In Russia, before the Marxist revolution in October 1917, Vladimir Lenin had no power base. Even after the fall of the tsarist regime, there was no mass support for a “proletarian revolution” in the dwindling hours of the republic. But Lenin knew how to mobilize peasants, factory workers, ex-soldiers and other groups who were dissatisfied with terror. “We will ask the man, where do you stand on the question of the revolution? Are you for or against If he’s against it, we’ll put him against a wall. “He wasted no time in building up his own security force, the Cheka, to engage in” counter-revolution and sabotage “. A vicious civil war raged until 1923 when Lenin’s Red Army triumphed.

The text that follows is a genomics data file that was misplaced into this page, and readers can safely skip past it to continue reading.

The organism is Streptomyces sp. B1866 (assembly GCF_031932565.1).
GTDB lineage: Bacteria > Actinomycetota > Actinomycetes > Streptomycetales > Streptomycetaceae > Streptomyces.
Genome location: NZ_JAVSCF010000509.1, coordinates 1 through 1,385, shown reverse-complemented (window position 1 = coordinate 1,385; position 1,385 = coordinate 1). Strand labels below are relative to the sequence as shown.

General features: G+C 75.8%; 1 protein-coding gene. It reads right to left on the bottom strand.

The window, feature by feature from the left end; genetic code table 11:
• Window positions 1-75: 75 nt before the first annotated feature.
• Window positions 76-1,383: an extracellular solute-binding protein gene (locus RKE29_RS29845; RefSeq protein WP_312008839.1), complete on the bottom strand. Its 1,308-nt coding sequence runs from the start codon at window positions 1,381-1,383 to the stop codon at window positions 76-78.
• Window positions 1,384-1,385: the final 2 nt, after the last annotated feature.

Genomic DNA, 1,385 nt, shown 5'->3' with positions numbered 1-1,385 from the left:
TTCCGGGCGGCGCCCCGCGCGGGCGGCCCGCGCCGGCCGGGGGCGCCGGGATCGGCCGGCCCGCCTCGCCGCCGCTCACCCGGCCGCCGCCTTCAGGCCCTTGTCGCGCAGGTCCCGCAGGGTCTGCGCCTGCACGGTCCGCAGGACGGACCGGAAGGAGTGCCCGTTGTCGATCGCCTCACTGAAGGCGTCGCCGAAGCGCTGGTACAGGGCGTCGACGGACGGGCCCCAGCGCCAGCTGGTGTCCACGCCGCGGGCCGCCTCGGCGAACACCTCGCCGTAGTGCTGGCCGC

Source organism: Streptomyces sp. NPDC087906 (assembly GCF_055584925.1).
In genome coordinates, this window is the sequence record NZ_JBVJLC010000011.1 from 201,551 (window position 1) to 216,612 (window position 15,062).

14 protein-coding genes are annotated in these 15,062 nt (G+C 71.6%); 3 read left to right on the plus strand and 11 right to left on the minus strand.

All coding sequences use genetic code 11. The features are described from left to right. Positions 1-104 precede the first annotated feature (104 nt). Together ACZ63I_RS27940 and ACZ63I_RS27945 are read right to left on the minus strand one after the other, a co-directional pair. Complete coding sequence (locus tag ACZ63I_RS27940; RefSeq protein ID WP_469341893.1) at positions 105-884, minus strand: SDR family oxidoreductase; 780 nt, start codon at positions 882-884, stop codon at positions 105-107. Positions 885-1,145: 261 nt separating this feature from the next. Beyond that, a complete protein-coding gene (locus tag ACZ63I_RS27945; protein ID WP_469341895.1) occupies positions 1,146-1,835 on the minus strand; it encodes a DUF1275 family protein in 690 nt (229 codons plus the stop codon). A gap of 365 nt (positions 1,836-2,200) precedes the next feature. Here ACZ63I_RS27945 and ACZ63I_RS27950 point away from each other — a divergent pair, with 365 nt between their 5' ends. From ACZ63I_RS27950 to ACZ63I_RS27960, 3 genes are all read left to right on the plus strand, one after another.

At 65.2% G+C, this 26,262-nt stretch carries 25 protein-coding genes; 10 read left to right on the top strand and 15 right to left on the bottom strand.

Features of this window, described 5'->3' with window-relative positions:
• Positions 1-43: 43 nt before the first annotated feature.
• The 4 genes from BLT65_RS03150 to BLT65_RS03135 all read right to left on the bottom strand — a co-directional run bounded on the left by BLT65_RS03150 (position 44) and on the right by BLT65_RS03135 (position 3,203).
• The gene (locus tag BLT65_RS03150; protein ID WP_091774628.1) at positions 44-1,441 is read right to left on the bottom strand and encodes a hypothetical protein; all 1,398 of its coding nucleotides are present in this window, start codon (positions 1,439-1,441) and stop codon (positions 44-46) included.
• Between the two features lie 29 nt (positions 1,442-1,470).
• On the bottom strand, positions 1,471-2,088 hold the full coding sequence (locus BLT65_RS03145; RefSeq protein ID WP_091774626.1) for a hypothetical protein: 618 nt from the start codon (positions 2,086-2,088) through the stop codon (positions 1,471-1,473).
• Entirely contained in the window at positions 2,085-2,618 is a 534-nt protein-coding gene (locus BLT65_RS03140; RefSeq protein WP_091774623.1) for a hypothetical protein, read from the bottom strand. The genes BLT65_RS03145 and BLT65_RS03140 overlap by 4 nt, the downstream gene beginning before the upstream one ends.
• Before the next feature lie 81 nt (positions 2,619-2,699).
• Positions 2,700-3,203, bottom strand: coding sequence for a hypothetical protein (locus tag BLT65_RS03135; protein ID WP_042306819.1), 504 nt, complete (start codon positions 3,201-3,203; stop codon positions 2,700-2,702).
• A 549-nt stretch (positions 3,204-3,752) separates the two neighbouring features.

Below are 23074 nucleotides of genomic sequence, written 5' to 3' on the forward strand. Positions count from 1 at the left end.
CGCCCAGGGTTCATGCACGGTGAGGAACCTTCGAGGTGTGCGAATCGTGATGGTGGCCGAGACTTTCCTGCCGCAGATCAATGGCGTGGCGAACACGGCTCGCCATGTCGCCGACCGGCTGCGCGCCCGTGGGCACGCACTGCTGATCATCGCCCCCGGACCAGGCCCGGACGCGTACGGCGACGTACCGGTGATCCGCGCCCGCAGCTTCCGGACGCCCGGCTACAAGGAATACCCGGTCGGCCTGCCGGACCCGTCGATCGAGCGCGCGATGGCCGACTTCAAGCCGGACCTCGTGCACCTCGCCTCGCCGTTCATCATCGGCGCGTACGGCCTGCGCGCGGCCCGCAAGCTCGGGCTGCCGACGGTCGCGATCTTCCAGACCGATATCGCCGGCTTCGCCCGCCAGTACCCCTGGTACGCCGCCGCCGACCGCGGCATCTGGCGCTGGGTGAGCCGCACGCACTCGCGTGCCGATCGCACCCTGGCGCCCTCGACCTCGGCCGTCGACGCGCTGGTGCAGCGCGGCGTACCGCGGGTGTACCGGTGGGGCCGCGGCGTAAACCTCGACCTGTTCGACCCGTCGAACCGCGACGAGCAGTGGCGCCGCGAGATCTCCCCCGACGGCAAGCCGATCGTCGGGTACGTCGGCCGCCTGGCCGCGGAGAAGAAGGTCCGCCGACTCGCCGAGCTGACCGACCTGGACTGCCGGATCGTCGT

After more than 230 years of success under the same constitution, few Americans lean toward authoritarian government, either right or left. But in today’s climate with mayors and governors approving or joining the mobs and militias, and with so many citizens leaving cities to find safer havens in the suburbs or more orderly states, it is not too early to worry close.
Corporate America, sports moguls, advertisers – all seem to be focused on their immediate welfare while ignoring the social decay outside their closed communities. In an upscale version of fumbling while America is on fire, they step down to blackmail and hope that a change in national leadership will bring them a return to normal.
Mainstream media have also taken an approach to promoting the interests of their preferred political party. Instead of reporting on the disruption that was occurring in cities like Portland and Seattle, they decided to deliberately censor reality.